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In a Maryland County, the Yellow School Bus Is Going Green

The Montgomery County Public Schools district is transitioning all 1,400 school buses to electric models, aggressively retiring diesel buses as more districts explore funding and cleaner transportation options.

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The public school district in Montgomery County, Md., is on a path to transition its entire school bus fleet to electric vehicles in the next several years.

The district, the largest in the state, serving more than 162,000 students, operates some 1,400 school buses. It is now on an aggressive path to phasing out the diesel vehicles and replacing them with electric models.

“We were seeing lots of interest and pressure from all around. I was hearing from lots of environmental groups, elected leaders, board members, from student groups, wondering when we were going to go electric,” said Todd Watkins, transportation director for Montgomery County Public Schools.

The district entered into a contract with Highland Electric Transportation, an electric school bus fleet subscription service to provide an electric fleet at the same cost the district pays to purchase and operate its fleet of diesel buses.

“I was very intrigued, of course about this plan. I thought it was too good to be true when I first heard it,” said Watkins, in his comments on a panel discussion about electric school buses at the Forth Roadmap conference earlier this week.

This school year, the county will receive its first 25 buses, then 61 next year, said Watkins.

“And then each year after that, 120. Which is how many we replace in a year,” he explained. “So we’re planning, as of two years from now, to buy no more diesel buses.”

The move in Montgomery County is emblematic of the steps other districts are taking as they transition bus fleets away from fossil fuels toward electric technology. The World Resources Institute (WRI) has a goal of transitioning all 480,000 school buses in the nation to electric versions by 2030, said Sue Gander, director of the Electric School Bus Initiative at the WRI. The buses transport 26 million students every day.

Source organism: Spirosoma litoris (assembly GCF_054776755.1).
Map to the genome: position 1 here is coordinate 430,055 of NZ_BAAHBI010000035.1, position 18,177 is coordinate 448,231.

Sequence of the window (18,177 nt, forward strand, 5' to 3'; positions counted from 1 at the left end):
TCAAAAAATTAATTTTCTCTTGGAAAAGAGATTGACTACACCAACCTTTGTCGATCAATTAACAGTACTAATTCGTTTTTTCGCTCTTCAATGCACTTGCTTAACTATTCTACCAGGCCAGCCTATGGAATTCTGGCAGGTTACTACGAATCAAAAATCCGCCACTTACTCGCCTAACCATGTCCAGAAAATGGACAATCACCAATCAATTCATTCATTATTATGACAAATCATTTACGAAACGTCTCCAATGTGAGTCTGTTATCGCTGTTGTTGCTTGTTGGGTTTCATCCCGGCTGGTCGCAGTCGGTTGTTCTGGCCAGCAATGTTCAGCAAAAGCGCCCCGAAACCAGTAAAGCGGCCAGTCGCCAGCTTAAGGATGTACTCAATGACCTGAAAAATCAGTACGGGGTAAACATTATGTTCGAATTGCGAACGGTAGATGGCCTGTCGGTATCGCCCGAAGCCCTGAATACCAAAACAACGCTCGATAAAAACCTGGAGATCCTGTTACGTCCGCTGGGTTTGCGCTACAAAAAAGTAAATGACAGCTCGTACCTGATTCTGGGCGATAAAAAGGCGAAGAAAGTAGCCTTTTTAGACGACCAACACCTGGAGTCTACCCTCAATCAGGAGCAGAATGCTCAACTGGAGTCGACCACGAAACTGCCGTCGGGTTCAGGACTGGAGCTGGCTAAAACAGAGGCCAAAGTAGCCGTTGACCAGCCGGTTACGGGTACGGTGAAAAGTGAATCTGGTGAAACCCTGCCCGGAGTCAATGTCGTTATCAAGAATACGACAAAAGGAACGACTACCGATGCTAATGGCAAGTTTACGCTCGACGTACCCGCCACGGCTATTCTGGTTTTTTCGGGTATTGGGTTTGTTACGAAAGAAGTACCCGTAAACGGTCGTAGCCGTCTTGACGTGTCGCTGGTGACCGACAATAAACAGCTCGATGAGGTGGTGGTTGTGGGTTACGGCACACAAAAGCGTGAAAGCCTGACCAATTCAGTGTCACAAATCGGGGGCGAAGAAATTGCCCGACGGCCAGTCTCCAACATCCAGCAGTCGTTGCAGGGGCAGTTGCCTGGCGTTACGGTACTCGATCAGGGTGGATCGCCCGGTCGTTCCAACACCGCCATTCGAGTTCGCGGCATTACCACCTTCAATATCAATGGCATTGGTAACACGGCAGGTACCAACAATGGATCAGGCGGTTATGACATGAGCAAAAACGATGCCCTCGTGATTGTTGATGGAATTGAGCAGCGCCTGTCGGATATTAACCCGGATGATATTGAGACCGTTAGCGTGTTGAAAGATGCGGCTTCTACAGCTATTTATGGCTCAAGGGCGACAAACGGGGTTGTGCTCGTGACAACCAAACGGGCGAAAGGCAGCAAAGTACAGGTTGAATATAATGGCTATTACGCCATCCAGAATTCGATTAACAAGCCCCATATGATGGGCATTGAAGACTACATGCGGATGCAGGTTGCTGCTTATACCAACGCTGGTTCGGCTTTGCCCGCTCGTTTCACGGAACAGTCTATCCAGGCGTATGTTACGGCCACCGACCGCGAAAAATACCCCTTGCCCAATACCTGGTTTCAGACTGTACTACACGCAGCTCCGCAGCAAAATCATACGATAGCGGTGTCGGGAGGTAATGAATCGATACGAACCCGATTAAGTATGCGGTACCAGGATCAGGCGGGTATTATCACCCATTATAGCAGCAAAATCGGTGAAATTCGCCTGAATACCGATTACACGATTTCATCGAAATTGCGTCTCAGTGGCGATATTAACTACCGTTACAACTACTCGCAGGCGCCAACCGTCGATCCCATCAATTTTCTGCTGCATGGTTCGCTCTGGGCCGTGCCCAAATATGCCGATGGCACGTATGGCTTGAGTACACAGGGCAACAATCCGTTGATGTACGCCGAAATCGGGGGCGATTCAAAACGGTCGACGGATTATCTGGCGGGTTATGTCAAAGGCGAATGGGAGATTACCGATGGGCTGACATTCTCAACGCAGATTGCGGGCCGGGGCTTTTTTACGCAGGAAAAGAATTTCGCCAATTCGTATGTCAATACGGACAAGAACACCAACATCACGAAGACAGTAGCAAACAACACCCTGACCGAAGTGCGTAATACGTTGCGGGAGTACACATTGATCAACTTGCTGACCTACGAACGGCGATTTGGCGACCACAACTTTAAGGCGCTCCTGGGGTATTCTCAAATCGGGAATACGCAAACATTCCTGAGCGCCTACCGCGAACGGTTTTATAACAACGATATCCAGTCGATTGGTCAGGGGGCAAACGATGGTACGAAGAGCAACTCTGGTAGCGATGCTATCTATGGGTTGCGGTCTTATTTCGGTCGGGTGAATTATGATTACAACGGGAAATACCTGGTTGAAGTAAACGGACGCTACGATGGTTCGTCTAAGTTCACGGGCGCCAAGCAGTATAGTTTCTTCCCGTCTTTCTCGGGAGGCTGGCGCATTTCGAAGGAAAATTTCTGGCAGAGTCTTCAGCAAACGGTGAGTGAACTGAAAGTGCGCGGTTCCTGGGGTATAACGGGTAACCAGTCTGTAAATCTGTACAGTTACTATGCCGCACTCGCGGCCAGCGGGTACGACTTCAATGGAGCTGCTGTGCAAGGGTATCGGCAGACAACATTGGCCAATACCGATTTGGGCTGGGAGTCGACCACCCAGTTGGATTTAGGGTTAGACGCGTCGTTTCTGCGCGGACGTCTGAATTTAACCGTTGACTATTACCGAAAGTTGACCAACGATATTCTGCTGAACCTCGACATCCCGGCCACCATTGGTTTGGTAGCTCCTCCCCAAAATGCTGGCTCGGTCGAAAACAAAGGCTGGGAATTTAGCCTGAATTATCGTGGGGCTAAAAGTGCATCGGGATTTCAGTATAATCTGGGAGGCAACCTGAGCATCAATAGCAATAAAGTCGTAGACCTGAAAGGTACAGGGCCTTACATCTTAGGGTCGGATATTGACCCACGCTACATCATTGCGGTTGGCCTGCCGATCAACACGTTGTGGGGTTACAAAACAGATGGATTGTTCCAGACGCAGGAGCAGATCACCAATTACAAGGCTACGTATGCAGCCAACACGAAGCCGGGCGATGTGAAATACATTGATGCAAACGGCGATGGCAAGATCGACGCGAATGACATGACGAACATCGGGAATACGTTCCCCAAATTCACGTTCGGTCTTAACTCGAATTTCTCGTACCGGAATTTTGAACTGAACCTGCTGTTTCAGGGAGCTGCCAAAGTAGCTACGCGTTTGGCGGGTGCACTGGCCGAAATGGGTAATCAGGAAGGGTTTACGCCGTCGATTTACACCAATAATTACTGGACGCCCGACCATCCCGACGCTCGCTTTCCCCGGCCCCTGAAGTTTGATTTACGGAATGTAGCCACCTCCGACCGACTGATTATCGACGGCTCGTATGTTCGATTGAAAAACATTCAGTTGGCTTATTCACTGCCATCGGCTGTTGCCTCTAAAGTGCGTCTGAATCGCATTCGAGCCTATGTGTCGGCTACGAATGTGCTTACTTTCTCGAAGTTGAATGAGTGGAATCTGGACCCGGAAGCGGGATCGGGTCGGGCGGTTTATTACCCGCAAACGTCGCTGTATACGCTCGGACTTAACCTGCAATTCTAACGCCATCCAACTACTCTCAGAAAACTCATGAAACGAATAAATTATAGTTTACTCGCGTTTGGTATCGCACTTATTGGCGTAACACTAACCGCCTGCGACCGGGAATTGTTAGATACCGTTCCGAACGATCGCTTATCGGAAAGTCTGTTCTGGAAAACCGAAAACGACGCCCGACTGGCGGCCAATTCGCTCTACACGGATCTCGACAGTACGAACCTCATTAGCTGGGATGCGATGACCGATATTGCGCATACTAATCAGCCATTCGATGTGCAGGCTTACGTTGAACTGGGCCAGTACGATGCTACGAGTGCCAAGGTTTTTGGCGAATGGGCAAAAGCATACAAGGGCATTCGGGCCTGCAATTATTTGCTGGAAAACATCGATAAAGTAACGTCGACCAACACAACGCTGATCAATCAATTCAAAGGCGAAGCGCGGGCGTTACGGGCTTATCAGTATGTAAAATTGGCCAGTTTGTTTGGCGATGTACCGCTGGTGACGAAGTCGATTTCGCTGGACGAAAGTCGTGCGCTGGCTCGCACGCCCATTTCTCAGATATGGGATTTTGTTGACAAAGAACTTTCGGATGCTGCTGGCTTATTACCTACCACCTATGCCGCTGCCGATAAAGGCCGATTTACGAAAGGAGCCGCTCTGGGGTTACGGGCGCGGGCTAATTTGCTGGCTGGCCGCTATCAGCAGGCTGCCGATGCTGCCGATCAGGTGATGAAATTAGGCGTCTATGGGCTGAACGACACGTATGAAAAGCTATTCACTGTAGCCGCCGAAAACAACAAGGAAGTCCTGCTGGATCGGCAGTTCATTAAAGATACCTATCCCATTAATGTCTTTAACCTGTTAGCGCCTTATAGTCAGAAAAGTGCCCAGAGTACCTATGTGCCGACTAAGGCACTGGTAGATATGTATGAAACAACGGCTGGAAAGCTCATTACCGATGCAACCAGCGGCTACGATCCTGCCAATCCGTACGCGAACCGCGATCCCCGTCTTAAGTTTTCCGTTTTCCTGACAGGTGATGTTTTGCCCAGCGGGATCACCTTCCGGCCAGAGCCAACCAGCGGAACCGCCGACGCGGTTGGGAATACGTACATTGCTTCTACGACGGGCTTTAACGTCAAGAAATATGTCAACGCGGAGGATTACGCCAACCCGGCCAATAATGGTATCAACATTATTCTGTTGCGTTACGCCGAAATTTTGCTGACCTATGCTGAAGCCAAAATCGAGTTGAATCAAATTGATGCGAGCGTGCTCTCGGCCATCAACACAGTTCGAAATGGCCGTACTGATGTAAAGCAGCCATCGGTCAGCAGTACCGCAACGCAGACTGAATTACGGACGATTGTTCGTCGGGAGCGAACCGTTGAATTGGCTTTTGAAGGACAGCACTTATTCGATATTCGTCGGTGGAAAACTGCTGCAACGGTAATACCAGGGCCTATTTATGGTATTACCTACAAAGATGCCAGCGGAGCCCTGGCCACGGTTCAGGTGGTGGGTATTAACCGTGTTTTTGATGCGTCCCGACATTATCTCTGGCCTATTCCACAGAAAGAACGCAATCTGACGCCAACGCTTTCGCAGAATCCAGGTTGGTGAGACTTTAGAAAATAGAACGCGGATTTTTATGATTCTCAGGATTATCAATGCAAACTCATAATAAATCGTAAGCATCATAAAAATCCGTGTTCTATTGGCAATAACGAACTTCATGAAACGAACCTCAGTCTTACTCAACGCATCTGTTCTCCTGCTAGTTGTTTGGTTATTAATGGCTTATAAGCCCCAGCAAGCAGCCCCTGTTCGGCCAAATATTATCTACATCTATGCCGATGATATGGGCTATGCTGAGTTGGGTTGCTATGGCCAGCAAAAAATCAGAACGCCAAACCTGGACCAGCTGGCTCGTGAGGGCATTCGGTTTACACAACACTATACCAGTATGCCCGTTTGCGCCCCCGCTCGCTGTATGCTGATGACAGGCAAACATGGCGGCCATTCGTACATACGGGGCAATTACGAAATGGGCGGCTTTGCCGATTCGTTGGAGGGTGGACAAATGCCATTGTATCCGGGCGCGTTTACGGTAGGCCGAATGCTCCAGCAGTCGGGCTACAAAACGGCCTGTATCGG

“They [school buses] do a good job at that. But they are also responsible for serious air quality and climate change impacts. And we really need to focus in on addressing those as quickly as possible. But the good news is, there is a better route,” said Gander in her comments on the panel.

“It’s really important that we take this momentum … And really put it to good use,” said Gander. “We have the opportunity to electrify what is the largest fleet of public vehicles in the country.”

The shifting market is influencing the conversations transportation officials — namely at the local school district level — are having about a piece of equipment as ubiquitous as the yellow school bus, said Leslie Kilgore, vice president for engineering and technology at Thomas Built Buses.

“Before, you really didn’t see this much energy, this much passion, this much engagement into the school bus industry,” she told the panel.

“Because we were pretty much a commodity, where the purpose was transportation. And now, what we see as an OEM [original equipment manufacturer] is a shifting of the use case of the school bus,” said Kilgore, calling attention to concepts like “vehicle-to-grid,” where an e-bus’s battery can be used to push electricity back onto the grid during peak demand times.

“When we think about sustainability, and we think about air quality, and we think about, really educating some of our students on the science and the technology that exist in the buses that they ride to school every day,” said Kilgore. “And so now, you almost have an opportunity transition the educational process, from the point of pickup.”

Financing the shift to e-buses is still a challenge, with electric buses costing about three times the cost of a conventional model. It means school officials need to become informed about the incentive landscape and other options like the sort of lease arrangements Montgomery County is using. Districts also need to have an understanding of issues like demand charges from utilities, charging infrastructure and the many factors that can affect the range of an electric bus, say industry and other officials.

Still, a school bus — with its set route and predictable operations — is a good vehicle to electrify. You know where it’s going to go every day. You know where it’s going to park at night, said Watkins.

Also, growing the electric school bus market has the potential to spur manufacturing for EVs in the medium and heavy-duty transportation sectors, said Gander.

“When you think about the scale of the electric bus fleet, it’s also an opportunity to build a pathway to electrification of the entire medium and heavy-duty sector as well,” she added. “So a great on-ramp to the trucks and other parts of the medium and heavy-duty sector.”
Skip Descant writes about smart cities, the Internet of Things, transportation and other areas. He spent more than 12 years reporting for daily newspapers in Mississippi, Arkansas, Louisiana and California. He lives in downtown Sacramento.
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